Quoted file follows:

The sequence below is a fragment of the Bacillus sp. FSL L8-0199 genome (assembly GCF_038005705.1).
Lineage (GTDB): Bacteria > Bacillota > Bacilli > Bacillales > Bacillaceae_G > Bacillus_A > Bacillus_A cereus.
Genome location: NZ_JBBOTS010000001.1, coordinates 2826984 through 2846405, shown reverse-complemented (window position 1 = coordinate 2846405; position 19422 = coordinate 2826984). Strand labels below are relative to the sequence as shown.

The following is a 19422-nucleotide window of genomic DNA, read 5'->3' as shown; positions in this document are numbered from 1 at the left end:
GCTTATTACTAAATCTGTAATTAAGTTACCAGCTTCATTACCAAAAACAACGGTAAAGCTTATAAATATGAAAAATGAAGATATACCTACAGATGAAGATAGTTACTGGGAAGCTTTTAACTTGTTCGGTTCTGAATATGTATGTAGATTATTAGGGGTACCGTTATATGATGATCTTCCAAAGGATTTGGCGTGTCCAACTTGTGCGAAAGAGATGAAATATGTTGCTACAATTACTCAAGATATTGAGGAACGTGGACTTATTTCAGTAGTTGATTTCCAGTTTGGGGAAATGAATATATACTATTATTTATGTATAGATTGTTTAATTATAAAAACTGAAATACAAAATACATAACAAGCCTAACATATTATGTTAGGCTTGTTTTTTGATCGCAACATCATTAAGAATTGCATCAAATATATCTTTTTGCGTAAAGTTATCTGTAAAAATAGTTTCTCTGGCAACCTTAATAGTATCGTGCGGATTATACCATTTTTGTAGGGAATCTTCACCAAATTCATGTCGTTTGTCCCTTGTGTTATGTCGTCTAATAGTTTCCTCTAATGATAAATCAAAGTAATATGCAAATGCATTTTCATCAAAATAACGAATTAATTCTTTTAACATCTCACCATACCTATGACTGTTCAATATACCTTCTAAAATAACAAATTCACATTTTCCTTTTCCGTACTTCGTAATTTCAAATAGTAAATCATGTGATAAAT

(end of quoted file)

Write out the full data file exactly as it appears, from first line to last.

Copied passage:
The sequence below is a fragment of the Bacillus sp. FSL L8-0199 genome (assembly GCF_038005705.1).
Lineage (GTDB): Bacteria > Bacillota > Bacilli > Bacillales > Bacillaceae_G > Bacillus_A > Bacillus_A cereus.
Genome location: NZ_JBBOTS010000001.1, coordinates 2826984 through 2846405, shown reverse-complemented (window position 1 = coordinate 2846405; position 19422 = coordinate 2826984). Strand labels below are relative to the sequence as shown.

The following is a 19422-nucleotide window of genomic DNA, read 5'->3' as shown; positions in this document are numbered from 1 at the left end:
GCTTATTACTAAATCTGTAATTAAGTTACCAGCTTCATTACCAAAAACAACGGTAAAGCTTATAAATATGAAAAATGAAGATATACCTACAGATGAAGATAGTTACTGGGAAGCTTTTAACTTGTTCGGTTCTGAATATGTATGTAGATTATTAGGGGTACCGTTATATGATGATCTTCCAAAGGATTTGGCGTGTCCAACTTGTGCGAAAGAGATGAAATATGTTGCTACAATTACTCAAGATATTGAGGAACGTGGACTTATTTCAGTAGTTGATTTCCAGTTTGGGGAAATGAATATATACTATTATTTATGTATAGATTGTTTAATTATAAAAACTGAAATACAAAATACATAACAAGCCTAACATATTATGTTAGGCTTGTTTTTTGATCGCAACATCATTAAGAATTGCATCAAATATATCTTTTTGCGTAAAGTTATCTGTAAAAATAGTTTCTCTGGCAACCTTAATAGTATCGTGCGGATTATACCATTTTTGTAGGGAATCTTCACCAAATTCATGTCGTTTGTCCCTTGTGTTATGTCGTCTAATAGTTTCCTCTAATGATAAATCAAAGTAATATGCAAATGCATTTTCATCAAAATAACGAATTAATTCTTTTAACATCTCACCATACCTATGACTGTTCAATATACCTTCTAAAATAACAAATTCACATTTTCCTTTTCCGTACTTCGTAATTTCAAATAGTAAATCATGTGATAAAT